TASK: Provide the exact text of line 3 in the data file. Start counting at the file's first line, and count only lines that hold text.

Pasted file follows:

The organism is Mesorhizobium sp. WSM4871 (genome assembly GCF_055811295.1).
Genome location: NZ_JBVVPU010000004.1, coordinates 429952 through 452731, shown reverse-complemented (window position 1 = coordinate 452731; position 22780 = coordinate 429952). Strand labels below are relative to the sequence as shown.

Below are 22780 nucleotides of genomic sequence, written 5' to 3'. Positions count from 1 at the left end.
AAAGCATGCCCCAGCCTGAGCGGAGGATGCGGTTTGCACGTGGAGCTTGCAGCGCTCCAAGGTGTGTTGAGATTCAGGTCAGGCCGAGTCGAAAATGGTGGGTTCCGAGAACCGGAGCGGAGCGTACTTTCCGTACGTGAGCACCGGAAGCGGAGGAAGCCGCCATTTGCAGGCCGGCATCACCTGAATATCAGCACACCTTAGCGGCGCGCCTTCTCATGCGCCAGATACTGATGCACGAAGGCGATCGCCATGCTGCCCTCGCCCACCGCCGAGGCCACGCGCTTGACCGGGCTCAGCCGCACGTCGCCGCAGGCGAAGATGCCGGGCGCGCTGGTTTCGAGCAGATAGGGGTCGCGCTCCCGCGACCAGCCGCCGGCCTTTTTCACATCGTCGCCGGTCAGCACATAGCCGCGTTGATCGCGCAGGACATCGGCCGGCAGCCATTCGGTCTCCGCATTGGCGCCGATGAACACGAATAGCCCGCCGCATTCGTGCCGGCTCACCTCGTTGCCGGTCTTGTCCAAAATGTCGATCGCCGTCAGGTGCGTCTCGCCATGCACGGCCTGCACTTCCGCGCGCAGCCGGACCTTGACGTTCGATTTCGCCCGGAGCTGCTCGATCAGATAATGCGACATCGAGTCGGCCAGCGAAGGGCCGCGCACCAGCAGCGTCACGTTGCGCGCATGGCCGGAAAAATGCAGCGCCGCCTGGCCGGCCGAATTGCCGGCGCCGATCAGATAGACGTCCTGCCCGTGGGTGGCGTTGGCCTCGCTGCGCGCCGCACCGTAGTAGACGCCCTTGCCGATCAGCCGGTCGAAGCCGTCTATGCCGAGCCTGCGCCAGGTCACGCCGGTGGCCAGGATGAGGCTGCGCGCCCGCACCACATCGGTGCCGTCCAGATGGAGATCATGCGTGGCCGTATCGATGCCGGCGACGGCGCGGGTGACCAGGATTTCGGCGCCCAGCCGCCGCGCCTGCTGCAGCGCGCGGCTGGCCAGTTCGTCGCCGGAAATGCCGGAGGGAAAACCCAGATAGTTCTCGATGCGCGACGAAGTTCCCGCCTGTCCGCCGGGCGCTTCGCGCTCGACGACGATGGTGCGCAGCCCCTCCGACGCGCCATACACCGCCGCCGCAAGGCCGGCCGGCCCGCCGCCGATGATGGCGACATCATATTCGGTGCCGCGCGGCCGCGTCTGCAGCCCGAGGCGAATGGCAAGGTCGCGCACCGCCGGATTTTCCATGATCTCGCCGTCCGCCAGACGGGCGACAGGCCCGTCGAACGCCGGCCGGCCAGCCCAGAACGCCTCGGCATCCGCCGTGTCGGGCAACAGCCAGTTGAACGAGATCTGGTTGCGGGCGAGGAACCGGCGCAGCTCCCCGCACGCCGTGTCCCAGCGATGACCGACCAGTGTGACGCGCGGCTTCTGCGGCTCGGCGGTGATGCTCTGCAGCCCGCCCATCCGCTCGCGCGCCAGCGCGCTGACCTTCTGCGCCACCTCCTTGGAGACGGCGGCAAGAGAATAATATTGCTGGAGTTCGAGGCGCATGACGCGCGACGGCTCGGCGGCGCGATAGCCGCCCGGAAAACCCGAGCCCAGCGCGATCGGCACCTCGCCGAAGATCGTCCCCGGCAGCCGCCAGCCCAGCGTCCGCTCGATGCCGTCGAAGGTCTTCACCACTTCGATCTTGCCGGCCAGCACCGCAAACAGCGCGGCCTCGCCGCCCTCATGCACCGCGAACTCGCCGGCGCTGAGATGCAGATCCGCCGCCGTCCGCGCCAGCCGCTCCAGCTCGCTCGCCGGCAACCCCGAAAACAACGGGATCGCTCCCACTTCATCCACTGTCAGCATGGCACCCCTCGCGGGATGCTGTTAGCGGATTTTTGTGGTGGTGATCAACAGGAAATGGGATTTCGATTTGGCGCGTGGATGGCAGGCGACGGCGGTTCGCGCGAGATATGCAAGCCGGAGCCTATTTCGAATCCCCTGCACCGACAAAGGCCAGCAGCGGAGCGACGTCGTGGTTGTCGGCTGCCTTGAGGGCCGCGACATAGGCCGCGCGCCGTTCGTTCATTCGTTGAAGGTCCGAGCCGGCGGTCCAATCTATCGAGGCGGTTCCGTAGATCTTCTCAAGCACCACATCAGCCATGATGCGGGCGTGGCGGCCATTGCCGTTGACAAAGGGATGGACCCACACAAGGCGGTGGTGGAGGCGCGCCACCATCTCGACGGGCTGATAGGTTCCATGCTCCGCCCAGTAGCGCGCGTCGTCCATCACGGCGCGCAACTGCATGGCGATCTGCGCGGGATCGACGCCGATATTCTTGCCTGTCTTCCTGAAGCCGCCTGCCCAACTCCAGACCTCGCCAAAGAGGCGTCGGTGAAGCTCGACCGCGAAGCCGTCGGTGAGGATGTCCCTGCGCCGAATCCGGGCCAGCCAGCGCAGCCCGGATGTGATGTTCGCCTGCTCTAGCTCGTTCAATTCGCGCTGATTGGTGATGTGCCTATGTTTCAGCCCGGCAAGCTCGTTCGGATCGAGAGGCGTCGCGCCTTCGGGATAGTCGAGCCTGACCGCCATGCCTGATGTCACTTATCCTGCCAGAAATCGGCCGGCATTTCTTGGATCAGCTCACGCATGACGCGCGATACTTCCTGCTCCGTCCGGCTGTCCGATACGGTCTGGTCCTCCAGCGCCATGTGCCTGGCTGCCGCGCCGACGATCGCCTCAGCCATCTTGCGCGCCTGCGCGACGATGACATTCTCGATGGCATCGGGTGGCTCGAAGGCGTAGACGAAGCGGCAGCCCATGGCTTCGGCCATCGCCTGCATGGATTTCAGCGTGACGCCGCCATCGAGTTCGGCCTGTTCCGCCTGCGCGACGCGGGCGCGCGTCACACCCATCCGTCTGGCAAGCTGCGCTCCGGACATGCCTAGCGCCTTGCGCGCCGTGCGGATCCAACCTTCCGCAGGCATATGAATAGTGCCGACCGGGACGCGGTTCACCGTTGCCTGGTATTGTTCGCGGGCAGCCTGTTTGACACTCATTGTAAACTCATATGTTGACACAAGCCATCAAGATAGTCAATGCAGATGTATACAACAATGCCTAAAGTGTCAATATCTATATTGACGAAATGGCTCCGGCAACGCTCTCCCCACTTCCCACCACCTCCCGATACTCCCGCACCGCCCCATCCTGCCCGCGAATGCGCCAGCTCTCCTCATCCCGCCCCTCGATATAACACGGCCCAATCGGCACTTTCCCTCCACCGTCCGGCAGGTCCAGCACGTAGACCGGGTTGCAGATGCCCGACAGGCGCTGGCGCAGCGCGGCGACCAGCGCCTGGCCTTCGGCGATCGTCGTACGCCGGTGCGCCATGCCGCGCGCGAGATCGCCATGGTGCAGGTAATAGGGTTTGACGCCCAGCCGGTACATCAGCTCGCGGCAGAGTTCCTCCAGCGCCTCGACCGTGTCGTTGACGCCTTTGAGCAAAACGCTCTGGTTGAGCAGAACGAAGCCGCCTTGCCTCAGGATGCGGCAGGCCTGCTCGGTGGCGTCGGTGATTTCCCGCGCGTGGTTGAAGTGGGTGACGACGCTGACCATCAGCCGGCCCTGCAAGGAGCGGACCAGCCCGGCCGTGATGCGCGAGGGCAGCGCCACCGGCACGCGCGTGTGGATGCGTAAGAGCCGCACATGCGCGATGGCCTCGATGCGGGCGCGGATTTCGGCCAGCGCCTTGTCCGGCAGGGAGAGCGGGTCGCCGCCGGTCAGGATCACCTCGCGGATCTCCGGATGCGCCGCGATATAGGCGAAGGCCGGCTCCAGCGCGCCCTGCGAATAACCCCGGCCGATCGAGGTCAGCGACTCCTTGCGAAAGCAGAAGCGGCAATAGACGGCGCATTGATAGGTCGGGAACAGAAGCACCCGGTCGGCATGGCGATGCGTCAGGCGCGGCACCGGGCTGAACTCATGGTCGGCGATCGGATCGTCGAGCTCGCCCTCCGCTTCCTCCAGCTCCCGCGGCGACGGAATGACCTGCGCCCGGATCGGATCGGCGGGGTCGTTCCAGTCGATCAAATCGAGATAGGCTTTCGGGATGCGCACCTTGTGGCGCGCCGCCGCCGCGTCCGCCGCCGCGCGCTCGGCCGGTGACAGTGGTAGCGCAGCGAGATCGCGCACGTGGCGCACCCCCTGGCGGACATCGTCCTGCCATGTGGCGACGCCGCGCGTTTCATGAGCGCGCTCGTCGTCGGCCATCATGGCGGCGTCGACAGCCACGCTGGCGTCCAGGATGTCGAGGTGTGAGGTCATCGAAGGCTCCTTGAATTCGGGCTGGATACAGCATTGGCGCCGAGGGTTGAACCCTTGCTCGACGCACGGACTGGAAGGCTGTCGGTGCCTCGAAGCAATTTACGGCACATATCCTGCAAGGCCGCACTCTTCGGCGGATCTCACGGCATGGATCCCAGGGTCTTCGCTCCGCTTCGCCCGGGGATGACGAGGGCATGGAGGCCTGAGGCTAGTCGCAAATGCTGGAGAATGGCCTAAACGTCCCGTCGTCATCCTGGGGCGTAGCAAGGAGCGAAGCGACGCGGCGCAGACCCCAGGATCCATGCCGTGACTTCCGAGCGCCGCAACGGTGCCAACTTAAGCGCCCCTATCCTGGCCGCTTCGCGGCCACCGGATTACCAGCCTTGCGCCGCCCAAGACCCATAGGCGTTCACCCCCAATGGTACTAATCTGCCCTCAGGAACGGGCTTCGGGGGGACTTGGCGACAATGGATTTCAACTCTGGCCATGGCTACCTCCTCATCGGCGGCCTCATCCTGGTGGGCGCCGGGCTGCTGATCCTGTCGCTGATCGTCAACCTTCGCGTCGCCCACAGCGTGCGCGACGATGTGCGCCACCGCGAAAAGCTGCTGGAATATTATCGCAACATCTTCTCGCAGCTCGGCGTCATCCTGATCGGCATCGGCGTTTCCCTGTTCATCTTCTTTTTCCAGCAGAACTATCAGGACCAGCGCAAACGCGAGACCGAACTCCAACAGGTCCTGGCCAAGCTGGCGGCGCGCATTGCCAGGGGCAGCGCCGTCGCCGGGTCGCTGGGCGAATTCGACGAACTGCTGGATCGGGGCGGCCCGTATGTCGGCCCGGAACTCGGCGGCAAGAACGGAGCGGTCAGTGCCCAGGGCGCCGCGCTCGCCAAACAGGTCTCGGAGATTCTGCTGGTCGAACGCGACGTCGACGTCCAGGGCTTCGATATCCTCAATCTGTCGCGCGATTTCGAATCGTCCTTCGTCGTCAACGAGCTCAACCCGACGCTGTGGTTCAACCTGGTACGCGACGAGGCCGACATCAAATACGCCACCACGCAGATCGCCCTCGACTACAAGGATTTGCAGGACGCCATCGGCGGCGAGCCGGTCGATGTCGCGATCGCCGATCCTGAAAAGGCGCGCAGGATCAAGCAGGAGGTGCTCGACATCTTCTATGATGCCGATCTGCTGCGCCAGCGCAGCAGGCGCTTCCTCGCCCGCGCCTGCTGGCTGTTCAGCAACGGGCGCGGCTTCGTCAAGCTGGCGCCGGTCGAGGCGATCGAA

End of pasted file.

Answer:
Below are 22780 nucleotides of genomic sequence, written 5' to 3'. Positions count from 1 at the left end.